a)Â ifÂ theÂ dataÂ inÂ statementÂ IÂ aloneÂ isÂ sufficientÂ toÂ answerÂ theÂ questionÂ whileÂ theÂ dataÂ inÂ statementÂ IIÂ aloneÂ isÂ not.
b)Â ifÂ theÂ dataÂ inÂ statementÂ IIÂ aloneÂ isÂ sufficientÂ toÂ answerÂ theÂ questionÂ whileÂ theÂ dataÂ inÂ statementÂ IÂ aloneÂ isÂ not.
c)Â ifÂ theÂ dataÂ inÂ bothÂ theÂ statementsÂ togetherÂ isÂ sufficientÂ toÂ answerÂ theÂ question.
d)Â ifÂ theÂ dataÂ inÂ eitherÂ statementÂ aloneÂ isÂ sufficient.
e)Â ifÂ theÂ dataÂ evenÂ inÂ bothÂ statementsÂ togetherÂ isÂ notÂ sufficientÂ toÂ answerÂ theÂ question.

QuestionÂ 4:

InÂ theÂ decimalÂ representationÂ ofÂ a,Â whereÂ 0Â <Â aÂ <Â 1,Â isÂ theÂ digitÂ inÂ tenthsÂ placeÂ aÂ non-zeroÂ number?
StatementÂ I:Â 16aÂ isÂ anÂ integer
StatementÂ II:Â 32aÂ isÂ anÂ integer

a)Â IfÂ theÂ dataÂ inÂ statementÂ IÂ aloneÂ isÂ sufficientÂ toÂ answerÂ theÂ questionÂ whileÂ theÂ dataÂ inÂ statementÂ IIÂ aloneÂ isÂ not.
b)Â IfÂ theÂ dataÂ inÂ statementÂ IIÂ aloneÂ isÂ sufficientÂ toÂ answerÂ theÂ questionÂ whileÂ theÂ dataÂ inÂ statementÂ IÂ aloneÂ isÂ not.
c)Â IfÂ theÂ dataÂ inÂ bothÂ theÂ statementsÂ togetherÂ isÂ sufficientÂ toÂ answerÂ theÂ question.
d)Â IfÂ theÂ dataÂ inÂ eitherÂ statementÂ aloneÂ isÂ sufficient.
e)Â IfÂ theÂ dataÂ evenÂ inÂ bothÂ statementsÂ togetherÂ isÂ notÂ sufficientÂ toÂ answerÂ theÂ question.

QuestionÂ 5:

IsÂ x(y+2)Â anÂ oddÂ number,Â whereÂ xÂ andÂ yÂ areÂ distinctÂ integers?
StatementÂ I:Â xÂ andÂ yÂ areÂ primeÂ numbers
StatementÂ II:Â y>11

a)Â IfÂ theÂ dataÂ inÂ statementÂ IÂ aloneÂ isÂ sufficientÂ toÂ answerÂ theÂ questionÂ whileÂ theÂ dataÂ inÂ statementÂ IIÂ aloneÂ isÂ not.
b)Â IfÂ theÂ dataÂ inÂ statementÂ IIÂ aloneÂ isÂ sufficientÂ toÂ answerÂ theÂ questionÂ whileÂ theÂ dataÂ inÂ statementÂ IÂ aloneÂ isÂ not.
c)Â IfÂ theÂ dataÂ inÂ bothÂ theÂ statementsÂ togetherÂ isÂ sufficientÂ toÂ answerÂ theÂ question.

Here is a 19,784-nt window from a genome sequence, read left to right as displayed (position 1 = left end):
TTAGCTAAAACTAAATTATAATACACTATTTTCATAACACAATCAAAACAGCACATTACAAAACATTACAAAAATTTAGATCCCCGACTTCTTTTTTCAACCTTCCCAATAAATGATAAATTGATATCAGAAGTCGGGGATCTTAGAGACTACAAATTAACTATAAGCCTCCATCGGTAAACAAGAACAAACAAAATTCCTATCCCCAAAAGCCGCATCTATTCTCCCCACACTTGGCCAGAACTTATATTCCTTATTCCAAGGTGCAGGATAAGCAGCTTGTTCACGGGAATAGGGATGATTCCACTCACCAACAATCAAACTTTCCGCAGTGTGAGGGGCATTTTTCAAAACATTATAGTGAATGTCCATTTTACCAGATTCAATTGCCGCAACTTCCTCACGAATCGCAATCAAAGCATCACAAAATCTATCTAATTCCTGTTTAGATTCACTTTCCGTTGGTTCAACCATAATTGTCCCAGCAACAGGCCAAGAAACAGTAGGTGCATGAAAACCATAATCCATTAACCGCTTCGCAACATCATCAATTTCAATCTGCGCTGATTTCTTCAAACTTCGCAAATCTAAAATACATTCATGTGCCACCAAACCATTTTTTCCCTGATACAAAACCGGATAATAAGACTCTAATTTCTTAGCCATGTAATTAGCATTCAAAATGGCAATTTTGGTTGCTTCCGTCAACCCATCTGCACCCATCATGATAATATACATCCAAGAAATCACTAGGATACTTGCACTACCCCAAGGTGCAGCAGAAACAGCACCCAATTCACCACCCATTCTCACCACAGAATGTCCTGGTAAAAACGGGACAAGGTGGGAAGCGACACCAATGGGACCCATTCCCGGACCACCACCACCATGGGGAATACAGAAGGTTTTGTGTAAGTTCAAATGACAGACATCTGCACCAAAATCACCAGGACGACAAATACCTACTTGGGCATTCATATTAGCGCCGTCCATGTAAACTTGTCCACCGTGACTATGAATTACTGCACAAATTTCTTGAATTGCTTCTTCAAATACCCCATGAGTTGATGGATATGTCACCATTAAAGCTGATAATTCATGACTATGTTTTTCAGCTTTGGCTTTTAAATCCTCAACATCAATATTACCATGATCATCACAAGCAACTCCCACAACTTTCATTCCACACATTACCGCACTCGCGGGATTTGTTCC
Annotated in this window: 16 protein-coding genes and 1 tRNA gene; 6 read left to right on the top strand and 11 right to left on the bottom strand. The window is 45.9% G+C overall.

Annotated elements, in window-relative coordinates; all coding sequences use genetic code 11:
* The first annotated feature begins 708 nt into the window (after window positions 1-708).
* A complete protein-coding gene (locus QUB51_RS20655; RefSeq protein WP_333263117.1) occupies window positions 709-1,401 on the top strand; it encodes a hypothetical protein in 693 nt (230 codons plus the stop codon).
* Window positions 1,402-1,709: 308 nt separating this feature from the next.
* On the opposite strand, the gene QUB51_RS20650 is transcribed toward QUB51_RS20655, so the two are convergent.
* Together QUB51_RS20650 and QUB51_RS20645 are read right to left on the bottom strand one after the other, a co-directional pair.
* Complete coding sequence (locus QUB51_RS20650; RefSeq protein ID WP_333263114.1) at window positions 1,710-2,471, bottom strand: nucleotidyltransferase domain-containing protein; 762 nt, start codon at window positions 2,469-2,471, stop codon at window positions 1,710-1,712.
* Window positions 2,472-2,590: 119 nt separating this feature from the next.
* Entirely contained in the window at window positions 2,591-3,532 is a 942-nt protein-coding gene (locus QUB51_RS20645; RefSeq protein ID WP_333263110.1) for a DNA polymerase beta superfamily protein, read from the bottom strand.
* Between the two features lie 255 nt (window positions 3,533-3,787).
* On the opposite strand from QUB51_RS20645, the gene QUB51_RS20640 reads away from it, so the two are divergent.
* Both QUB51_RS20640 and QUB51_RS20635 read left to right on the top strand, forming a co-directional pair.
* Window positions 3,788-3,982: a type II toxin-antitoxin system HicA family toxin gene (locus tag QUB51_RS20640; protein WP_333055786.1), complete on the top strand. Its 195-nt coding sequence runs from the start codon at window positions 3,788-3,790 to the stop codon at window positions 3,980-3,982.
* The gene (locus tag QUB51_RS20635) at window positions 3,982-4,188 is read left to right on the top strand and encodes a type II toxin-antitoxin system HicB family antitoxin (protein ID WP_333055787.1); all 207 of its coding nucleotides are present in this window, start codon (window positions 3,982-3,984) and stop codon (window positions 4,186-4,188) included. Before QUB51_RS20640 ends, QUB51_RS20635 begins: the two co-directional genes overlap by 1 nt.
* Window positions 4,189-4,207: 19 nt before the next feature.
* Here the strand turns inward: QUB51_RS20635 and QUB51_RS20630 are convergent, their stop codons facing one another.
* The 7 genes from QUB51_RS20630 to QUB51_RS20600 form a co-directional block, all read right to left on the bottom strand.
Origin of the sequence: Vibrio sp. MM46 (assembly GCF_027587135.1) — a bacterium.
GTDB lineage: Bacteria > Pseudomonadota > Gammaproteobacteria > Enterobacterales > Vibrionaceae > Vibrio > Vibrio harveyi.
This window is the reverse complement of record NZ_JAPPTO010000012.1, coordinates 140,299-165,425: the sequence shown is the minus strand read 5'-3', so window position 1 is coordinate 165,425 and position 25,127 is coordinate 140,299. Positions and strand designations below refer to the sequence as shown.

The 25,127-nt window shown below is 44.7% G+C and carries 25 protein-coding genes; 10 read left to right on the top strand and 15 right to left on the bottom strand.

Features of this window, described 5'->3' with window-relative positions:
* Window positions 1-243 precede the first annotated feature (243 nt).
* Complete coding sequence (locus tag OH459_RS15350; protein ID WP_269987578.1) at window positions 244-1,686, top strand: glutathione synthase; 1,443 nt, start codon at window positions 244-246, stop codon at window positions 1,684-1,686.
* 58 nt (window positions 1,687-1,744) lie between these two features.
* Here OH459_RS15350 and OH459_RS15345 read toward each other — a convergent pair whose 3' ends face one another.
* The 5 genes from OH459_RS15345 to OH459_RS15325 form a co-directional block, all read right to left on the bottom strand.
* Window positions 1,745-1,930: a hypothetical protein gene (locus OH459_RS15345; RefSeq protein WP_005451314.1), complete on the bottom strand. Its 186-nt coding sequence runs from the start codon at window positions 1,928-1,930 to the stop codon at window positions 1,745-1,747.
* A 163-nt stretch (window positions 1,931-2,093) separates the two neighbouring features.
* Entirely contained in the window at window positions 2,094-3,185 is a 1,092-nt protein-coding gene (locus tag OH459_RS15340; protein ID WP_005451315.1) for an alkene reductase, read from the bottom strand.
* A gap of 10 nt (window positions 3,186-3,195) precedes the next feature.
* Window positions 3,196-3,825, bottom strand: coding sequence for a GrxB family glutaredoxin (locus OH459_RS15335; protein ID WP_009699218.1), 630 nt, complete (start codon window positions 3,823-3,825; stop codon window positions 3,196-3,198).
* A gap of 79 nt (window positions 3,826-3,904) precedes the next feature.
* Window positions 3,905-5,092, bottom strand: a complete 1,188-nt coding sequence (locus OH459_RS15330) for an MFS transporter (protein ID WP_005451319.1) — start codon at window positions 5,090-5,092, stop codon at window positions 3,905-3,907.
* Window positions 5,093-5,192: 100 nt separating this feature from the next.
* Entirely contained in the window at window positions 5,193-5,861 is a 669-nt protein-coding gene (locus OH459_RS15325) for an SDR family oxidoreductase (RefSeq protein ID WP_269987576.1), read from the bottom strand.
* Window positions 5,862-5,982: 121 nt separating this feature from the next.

d)Â IfÂ theÂ dataÂ inÂ eitherÂ statementÂ aloneÂ isÂ sufficient.
e)Â IfÂ theÂ dataÂ evenÂ inÂ bothÂ statementsÂ togetherÂ isÂ notÂ sufficientÂ toÂ answerÂ theÂ question.

QuestionÂ 6:

TwoÂ personsÂ AÂ andÂ BÂ areÂ standingÂ someÂ distanceÂ apartÂ andÂ startÂ movingÂ towardsÂ eachÂ other.Â TheyÂ meetÂ afterÂ aÂ timeÂ â€˜tâ€™Â seconds.Â WhatÂ wasÂ theÂ distanceÂ betweenÂ themÂ beforeÂ theyÂ startedÂ movingÂ towardsÂ eachÂ other?

StatementÂ 1:Â TheÂ speedsÂ ofÂ AÂ andÂ BÂ areÂ â€˜v1â€™Â andÂ â€˜v2â€™Â respectively.
StatementÂ 2:Â TheÂ speedsÂ ofÂ AÂ andÂ BÂ areÂ inÂ theÂ ratioÂ 2:3.

a)Â IfÂ theÂ dataÂ inÂ statementÂ IÂ aloneÂ isÂ sufficientÂ toÂ answerÂ theÂ questionÂ whileÂ theÂ dataÂ inÂ statementÂ IIÂ aloneÂ isÂ not.
b)Â IfÂ theÂ dataÂ inÂ statementÂ IIÂ aloneÂ isÂ sufficientÂ toÂ answerÂ theÂ questionÂ whileÂ theÂ dataÂ inÂ statementÂ IÂ aloneÂ isÂ not.
c)Â IfÂ theÂ dataÂ inÂ bothÂ theÂ statementsÂ togetherÂ isÂ sufficientÂ toÂ answerÂ theÂ question.
d)Â IfÂ theÂ dataÂ inÂ eitherÂ statementÂ aloneÂ isÂ sufficient.
e)Â IfÂ theÂ dataÂ evenÂ inÂ bothÂ statementsÂ togetherÂ isÂ notÂ sufficientÂ toÂ answerÂ theÂ question.

SolutionsÂ (1Â toÂ 6)Â

WeÂ areÂ givenÂ thatÂ NÂ isÂ aÂ twoÂ digitÂ numberÂ havingÂ oddÂ numberÂ ofÂ factors.